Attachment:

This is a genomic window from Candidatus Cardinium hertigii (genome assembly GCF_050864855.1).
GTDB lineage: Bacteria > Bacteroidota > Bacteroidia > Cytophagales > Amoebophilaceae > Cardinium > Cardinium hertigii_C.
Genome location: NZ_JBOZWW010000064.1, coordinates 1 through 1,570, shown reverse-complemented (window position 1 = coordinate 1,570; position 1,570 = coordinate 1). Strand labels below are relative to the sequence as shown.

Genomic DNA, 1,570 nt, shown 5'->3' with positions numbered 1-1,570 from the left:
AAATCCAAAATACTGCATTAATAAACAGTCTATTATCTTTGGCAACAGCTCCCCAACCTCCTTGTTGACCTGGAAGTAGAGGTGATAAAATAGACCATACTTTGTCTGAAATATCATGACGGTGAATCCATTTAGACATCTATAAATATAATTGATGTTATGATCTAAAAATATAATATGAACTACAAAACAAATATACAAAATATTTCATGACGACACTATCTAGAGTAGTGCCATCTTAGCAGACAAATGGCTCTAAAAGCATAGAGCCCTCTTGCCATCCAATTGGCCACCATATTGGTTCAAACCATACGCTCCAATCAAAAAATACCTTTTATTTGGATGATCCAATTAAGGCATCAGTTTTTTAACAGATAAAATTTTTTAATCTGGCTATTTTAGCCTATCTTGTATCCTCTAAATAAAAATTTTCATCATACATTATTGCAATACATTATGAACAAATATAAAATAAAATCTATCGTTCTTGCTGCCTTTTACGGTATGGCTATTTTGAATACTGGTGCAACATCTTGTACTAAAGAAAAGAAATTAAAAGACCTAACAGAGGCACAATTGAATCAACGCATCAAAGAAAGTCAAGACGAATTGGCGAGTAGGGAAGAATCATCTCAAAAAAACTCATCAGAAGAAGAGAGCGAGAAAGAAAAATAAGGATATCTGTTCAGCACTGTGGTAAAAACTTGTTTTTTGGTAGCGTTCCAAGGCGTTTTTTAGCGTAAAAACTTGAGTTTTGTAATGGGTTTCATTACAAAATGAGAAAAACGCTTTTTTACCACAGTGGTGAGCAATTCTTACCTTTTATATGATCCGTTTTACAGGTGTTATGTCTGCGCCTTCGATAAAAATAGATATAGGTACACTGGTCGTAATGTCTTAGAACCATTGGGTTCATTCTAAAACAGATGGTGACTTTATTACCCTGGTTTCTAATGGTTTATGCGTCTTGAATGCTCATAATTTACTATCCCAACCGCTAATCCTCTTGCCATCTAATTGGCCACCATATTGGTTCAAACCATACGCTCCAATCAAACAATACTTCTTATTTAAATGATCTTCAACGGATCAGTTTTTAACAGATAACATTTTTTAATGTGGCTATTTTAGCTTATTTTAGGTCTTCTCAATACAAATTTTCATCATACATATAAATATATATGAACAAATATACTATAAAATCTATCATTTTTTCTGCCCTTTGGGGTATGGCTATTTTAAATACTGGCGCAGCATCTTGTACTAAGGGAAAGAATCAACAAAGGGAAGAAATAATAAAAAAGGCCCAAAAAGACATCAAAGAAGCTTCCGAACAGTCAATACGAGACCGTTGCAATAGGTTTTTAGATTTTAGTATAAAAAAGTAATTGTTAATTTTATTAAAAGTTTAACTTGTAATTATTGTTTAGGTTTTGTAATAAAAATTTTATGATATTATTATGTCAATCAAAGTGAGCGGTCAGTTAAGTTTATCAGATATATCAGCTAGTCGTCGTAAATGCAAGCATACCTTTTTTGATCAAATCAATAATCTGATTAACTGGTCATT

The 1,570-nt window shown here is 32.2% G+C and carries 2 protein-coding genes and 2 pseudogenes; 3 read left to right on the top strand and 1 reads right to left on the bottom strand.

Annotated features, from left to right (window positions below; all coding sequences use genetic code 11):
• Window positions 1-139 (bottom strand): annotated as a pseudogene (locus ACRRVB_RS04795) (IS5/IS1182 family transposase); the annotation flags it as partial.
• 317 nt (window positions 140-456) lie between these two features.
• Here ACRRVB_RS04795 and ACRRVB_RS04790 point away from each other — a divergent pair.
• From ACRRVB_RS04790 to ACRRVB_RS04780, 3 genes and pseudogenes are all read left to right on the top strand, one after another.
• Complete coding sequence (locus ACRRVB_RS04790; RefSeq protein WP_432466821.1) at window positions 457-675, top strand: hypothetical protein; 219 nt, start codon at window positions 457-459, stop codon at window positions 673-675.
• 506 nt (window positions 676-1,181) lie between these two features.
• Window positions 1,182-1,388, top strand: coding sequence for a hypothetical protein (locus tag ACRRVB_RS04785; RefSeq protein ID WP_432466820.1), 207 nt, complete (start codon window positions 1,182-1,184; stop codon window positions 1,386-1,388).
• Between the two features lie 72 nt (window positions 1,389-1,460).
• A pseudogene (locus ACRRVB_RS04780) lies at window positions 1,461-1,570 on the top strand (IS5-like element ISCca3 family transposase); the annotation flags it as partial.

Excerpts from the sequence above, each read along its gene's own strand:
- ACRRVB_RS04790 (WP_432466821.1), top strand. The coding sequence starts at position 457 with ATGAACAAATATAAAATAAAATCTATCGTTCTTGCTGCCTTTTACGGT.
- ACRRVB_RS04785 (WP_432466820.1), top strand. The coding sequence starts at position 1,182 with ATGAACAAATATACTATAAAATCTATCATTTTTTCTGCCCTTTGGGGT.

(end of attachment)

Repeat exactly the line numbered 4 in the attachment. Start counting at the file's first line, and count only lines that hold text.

Genomic DNA, 1,570 nt, shown 5'->3' with positions numbered 1-1,570 from the left: